Amer­i­can Dream Miami — called “the mother of all projects” by one plan­ning of­fi­cial — is fore­cast to at­tract 30 mil­lion visi­tors each year to the site just south of the Broward city of Mi­ra­mar, in un­in­cor­po­rated Miami-Dade.

The Amer­i­can Dream Miami would rise on 174 acres be­tween the Florida’s Turn­pike Home­stead ex­ten­sion and In­ter­state 75 south. Start­ing at 180th Street, the Gra­ham Com­pa­nies’ 340 acres run be­tween the same two high­ways, to a south­ern boundary that lines up with 170th Street.

The road­ways around Amer­i­can Dream Miami would carry an ad­di­tional 35,000 cars each morn­ing and evening — a to­tal of 70,308 car “trips” a day, the de­vel­oper’s traf­fic anal­y­sis found.

An ad­di­tional 61,217 to­tal car trips would come to and from the Gra­ham Com­pa­nies em­ploy­ment cen­ter.

At evening rush hour, 11,099 cars from both de­vel­op­ments would be on the sur­round­ing roads, ex­perts pre­dict.

Be­cause the state dis­man­tled its reg­u­la­tory process for de­vel­op­ments that af­fect an en­tire re­gion, Broward County of­fi­cials said they were at a disad­van­tage and threat­ened to sue if they didn’t get trans­porta­tion im­prove­ments they’ve been seek­ing. But the county re­moved its ob­jec­tion to the project Thurs­day, af­ter win­ning a last-minute con­ces­sion.

The de­vel­op­ers vowed to give Broward $650,000 for traf­fic sig­nal im­prove­ments on Mi­ra­mar Park­way and to in­clude three bus bays for Broward County Tran­sit at the theme park-mall, a May 14 let­ter to Broward from the de­vel­op­ers’ at­tor­ney says.

The Broward County Com­mis­sion is sched­uled to vote on the com­pro­mise Tues­day, af­ter the fact. The money would be used to im­prove green-light tim­ing at six sig­nal­ized in­ter­sec­tions on Mi­ra­mar Park­way, start­ing at South­west 160th Av­enue, to Monarch Lakes Boule­vard.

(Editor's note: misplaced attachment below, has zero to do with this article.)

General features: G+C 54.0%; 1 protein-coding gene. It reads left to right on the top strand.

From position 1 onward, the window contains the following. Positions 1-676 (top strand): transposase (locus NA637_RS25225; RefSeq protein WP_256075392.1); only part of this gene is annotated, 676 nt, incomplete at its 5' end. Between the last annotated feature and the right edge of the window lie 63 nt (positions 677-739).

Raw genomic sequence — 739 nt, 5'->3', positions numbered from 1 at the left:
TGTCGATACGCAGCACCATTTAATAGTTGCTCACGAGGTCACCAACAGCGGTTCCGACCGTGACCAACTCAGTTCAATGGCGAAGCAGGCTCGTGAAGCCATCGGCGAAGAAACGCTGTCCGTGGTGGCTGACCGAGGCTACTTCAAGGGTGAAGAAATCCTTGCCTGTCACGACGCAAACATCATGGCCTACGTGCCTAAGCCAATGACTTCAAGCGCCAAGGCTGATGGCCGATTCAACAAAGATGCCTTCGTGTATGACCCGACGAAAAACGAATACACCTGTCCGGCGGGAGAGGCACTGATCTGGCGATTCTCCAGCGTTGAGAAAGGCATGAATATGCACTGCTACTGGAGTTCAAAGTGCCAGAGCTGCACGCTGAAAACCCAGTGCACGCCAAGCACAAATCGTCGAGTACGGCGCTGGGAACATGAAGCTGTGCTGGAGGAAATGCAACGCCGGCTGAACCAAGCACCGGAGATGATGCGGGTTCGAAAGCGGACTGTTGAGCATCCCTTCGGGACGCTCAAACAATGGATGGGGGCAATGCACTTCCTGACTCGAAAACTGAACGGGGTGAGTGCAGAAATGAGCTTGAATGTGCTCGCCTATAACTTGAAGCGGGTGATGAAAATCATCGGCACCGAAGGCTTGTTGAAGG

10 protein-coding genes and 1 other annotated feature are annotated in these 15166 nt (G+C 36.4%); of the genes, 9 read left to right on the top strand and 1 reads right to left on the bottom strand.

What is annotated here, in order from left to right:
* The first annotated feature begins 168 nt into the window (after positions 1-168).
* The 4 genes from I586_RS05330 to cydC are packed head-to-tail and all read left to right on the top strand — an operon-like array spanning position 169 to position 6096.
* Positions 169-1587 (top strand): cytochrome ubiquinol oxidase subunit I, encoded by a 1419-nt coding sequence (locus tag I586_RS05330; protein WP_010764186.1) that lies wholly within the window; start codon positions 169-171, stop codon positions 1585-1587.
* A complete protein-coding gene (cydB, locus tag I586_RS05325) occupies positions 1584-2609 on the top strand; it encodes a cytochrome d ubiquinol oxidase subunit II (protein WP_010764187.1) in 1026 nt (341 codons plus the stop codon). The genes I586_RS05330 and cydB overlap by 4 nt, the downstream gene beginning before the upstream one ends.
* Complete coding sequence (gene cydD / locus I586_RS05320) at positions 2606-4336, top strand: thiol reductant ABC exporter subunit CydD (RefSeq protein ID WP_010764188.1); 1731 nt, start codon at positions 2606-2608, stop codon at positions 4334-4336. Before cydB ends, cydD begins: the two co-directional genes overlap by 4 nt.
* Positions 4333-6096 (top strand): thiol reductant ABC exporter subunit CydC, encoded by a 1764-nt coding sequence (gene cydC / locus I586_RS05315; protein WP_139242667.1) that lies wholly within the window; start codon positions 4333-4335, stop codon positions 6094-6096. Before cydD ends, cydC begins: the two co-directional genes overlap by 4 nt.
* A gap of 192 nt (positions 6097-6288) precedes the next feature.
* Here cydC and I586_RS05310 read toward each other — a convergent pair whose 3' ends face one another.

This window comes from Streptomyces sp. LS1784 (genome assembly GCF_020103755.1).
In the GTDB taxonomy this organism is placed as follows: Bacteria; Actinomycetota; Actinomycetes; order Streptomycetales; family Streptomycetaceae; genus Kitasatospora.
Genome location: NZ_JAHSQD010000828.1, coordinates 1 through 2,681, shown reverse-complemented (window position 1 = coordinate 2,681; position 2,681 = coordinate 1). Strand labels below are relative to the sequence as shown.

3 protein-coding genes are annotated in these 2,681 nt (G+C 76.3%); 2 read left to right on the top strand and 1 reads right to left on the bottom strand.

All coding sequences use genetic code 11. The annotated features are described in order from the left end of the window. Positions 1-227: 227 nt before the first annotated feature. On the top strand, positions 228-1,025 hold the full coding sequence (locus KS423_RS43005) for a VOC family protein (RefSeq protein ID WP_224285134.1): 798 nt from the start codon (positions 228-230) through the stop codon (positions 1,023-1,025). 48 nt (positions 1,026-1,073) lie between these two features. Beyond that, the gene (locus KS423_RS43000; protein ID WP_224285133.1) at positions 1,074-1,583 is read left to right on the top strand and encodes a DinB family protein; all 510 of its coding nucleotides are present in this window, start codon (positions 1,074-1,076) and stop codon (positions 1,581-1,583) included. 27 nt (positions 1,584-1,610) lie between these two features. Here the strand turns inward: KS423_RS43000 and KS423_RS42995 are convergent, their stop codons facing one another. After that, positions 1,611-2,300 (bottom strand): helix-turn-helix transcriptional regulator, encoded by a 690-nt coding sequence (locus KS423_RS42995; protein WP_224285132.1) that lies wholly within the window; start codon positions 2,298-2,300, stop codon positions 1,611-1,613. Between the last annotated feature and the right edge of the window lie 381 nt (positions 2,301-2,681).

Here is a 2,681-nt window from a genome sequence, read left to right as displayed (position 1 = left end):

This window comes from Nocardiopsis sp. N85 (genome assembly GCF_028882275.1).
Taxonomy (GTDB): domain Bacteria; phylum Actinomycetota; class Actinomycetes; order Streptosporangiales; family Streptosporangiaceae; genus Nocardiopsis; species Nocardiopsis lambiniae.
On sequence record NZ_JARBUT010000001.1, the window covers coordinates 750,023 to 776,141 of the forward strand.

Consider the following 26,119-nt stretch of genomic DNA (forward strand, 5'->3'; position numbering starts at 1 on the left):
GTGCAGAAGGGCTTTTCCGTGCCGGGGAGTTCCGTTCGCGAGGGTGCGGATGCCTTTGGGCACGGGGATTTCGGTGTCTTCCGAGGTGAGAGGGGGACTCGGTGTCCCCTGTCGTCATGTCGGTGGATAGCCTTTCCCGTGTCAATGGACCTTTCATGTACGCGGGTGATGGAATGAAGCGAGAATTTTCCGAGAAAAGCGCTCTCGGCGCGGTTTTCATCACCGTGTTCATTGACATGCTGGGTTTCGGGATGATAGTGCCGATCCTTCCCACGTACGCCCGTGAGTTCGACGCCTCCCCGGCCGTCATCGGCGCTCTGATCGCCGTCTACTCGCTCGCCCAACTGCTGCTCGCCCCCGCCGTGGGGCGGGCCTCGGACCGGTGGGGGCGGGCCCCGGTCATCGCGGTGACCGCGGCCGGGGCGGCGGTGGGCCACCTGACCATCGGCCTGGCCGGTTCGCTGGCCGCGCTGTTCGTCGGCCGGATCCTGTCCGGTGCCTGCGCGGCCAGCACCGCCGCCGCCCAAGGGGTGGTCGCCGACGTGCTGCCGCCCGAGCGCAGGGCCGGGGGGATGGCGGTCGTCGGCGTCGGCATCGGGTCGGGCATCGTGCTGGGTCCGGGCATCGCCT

“We rec­og­nize that here in South Florida, we all are neigh­bors,” Mi­ra­mar Mayor Wayne Mes­sam said, is­su­ing a “thank you” but putting his traf­fic con­cerns on the record.

The de­vel­oper’s of­fer is less than what Broward orig­i­nally re­quested.

The county had asked the de­vel­op­ers to con­trib­ute the full $2.4 mil­lion cost of the traf­fic sig­nal en­hance­ment.

Broward also had wanted the de­vel­oper to con­trib­ute $1.6 mil­lion to­wards a north-south al­ter­na­tive to In­ter­state 75: an $18 mil­lion road con­nect­ing Mi­ra­mar Park­way to Pem­broke Road at 196th Av­enue, and the $10 mil­lion ex­ten­sion of Pem­broke Road to U.S. 27.

The strong­est op­po­si­tion through­out Amer­i­can Dream’s three-year trek to­ward ap­proval came from a con­sor­tium of lo­cal malls, the South Florida Tax­pay­ers Al­liance.

At­tor­ney Alex Heck­ler for the Al­liance said Thurs­day the group is op­posed to the Amer­i­can Dream re­ceiv­ing any pub­lic fund­ing.

“We’re not op­posed to free com­pe­ti­tion,” he said, “to open mar­ket com­pe­ti­tion.”

En­vi­ron­men­tal­ists raised con­cerns, based on the prox­im­ity of the de­vel­op­ment to the Florida Ever­glades, and its im­pact on wa­ter sup­ply, among other things.

Miami Lakes Mayor Manny Cid, whose town also is about two miles from the prop­erty, said traf­fic con­cerns were not prop­erly heeded.

“I get calls on this ev­ery day,” he said, “ev­ery sin­gle morn­ing.”


Af­ter a nearly nine-hour pub­lic hear­ing Thurs­day, Miami-Dade com­mis­sion­ers, in­clud­ing, from left, Xavier Suarez, Chair­man Este­ban Bovo and Re­becca Sosa, ap­proved a $4 bil­lion re­tail theme park south of Mi­ra­mar. The mall and en­ter­tain­ment cen­ter, touted...